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Grand Obsession: Harvey Butchart and the Exploration of Grand Canyon Paperback – August 1, 2007
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"Butler and Myers do wonders with this book, taking what seems at first glance a prosaic subject, and fashioning it into a fascinating portrait of a man hopelessly addicted to a place." -- 2008 National Outdoor Book Awards, which named Grand Obsession a winner in the History/Biography category.
"Of all the Grand Canyon books out there, this one stands alone as a classic work showcasing man and nature at their best." -- Lynn Arave, The Deseret Morning News
"Through Butchart's experiences, readers get a feel for how impressive, humbling, unforgiving and fascinating this place is. Read it." -- Amy Maesta, Inside/Outside Southwest
"There's a special word for finding your own way around the Grand Canyon without following established trails: "butcharting," an homage to Harvey Butchart." -- Susan Spano, The Los Angeles Times
"Written by two other Canyon explorers, with personal accounts of their efforts to follow in Butchart's footsteps, this story of a remarkable life transcends biography and becomes gripping adventure." -- Pima County Library and Arizona Historical Society, which named "Grand Obsession" a 2007 Southwest Book of the Year.
"The book is well written and the story of Harvey's life is extremely interesting. I highly recommend this book!" -- Denise Traver, former NPS ranger and author of hitthetrail, a Grand Canyon website.
"Harvey Butchart, the man who has walked over more of the Grand Canyon than any other alive or dead..." --Edward Abbey, writing in his journal at the North Rim of the Grand Canyon in 1969 --Ed Abbey
"Nobody knew the Grand Canyon better than Harvey Butchart did. Now comes our chance to better know Butchart, the enigmatic hiker-explorer who is regarded as the father of American desert canyoneering. "Grand Obsession: Harvey Butchart and the Exploration of Grand Canyon," by Elias Butler and Tom Myers, tells the story of this mild-mannered math professor who turned tenacious below the canyon's rims - logging 12,000 miles on foot, blazing dozens of new routes from rim to river and notching 28 first recorded ascents of buttes and other formidable formations in the canyon's torrid interior. He wrote three famously cryptic backcountry guidebooks that helped cement his status among canyon aficionados as part Superman, part Yoda." --Joe Hudson, The Denver Post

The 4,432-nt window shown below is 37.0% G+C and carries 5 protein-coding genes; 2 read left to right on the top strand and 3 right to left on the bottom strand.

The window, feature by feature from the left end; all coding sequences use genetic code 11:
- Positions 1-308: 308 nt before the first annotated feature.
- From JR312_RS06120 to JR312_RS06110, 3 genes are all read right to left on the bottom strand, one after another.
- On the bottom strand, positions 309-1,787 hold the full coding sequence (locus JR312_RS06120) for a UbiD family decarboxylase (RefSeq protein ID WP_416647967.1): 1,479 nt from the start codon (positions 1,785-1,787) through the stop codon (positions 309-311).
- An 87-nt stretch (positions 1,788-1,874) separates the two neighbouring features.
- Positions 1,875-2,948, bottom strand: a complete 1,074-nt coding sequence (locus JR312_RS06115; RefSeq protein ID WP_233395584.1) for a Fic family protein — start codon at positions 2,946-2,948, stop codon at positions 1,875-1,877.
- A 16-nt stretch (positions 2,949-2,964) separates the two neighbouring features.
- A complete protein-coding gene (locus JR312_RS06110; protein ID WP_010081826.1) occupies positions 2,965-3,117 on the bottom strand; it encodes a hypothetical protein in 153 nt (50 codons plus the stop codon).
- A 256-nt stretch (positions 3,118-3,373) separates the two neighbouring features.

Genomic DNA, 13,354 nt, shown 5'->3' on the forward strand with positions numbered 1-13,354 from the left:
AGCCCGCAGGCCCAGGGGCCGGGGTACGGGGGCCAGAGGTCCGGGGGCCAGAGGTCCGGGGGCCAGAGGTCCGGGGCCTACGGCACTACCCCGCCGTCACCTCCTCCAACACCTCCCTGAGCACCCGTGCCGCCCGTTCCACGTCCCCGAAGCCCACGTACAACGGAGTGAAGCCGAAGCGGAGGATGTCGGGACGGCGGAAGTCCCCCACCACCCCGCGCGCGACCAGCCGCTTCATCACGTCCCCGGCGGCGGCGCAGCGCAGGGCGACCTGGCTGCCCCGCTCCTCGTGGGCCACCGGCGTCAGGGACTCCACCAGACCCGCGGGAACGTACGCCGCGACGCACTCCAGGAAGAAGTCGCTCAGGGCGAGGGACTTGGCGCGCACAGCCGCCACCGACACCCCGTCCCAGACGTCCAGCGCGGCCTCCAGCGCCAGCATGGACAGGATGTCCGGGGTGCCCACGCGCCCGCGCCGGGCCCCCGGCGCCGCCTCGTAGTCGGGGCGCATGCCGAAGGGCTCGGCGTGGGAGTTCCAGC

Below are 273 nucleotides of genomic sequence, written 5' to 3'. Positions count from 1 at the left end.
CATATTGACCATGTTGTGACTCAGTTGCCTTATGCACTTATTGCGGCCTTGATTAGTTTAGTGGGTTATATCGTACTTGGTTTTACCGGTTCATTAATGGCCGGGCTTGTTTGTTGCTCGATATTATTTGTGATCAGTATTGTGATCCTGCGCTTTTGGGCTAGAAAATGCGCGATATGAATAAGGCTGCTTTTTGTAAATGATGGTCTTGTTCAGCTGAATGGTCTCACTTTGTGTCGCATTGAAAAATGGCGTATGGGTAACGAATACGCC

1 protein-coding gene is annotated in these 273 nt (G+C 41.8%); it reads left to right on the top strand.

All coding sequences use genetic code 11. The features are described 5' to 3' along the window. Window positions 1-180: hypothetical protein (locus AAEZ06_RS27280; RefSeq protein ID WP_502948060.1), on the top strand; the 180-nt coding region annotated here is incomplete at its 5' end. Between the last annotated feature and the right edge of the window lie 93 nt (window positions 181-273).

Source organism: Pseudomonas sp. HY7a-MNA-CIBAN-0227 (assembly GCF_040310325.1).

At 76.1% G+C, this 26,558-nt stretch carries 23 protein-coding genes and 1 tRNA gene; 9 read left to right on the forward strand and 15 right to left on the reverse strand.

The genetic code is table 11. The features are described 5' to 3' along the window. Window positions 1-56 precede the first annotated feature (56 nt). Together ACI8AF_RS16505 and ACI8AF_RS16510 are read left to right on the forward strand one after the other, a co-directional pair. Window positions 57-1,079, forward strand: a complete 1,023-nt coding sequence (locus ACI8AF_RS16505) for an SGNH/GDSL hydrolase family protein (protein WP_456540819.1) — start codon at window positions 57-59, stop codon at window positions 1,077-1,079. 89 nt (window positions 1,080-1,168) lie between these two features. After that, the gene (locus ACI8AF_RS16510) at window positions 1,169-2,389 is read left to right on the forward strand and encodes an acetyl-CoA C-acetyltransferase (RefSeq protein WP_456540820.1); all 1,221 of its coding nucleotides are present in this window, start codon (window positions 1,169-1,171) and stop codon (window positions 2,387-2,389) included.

"Harvey Butchart was the legendary hiker and canyoneer who explored more of the Grand Canyon than any other person. He was largely known through his sparse and somewhat cryptic hiking guidebooks. But even more cryptic was Butchart himself. Who was this man, and why did his interest in the canyon become an obsession that consumed his life? You'll find out in this uncommonly well researched, well-structured and well-written biography." --2008 2008 National Outdoor Book Awards web site
About the Author
Elias Butler is a writer and photographer living in Flagstaff, Arizona. Butler has written for Backpacker, National Geographic Adventure, The Fretboard Journal, the Las Vegas-Review Journal and the Arizona Daily Sun. Butler's photography has been published in USA Today, Reader's Digest, Arizona Highways, and Backpacker . This is his first book.
At age 19, Tom Myers began celebrating the dawning of each new year by hiking in the Grand Canyon. It is a tradition he and his wife continue to share with their three children. He has co-authored two previous Canyon books, Over the Edge: Death in Grand Canyon (with Michael Ghiglieri) and Fateful Journey (with Larry Stevens and Chris Becker).
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Top Customer Reviews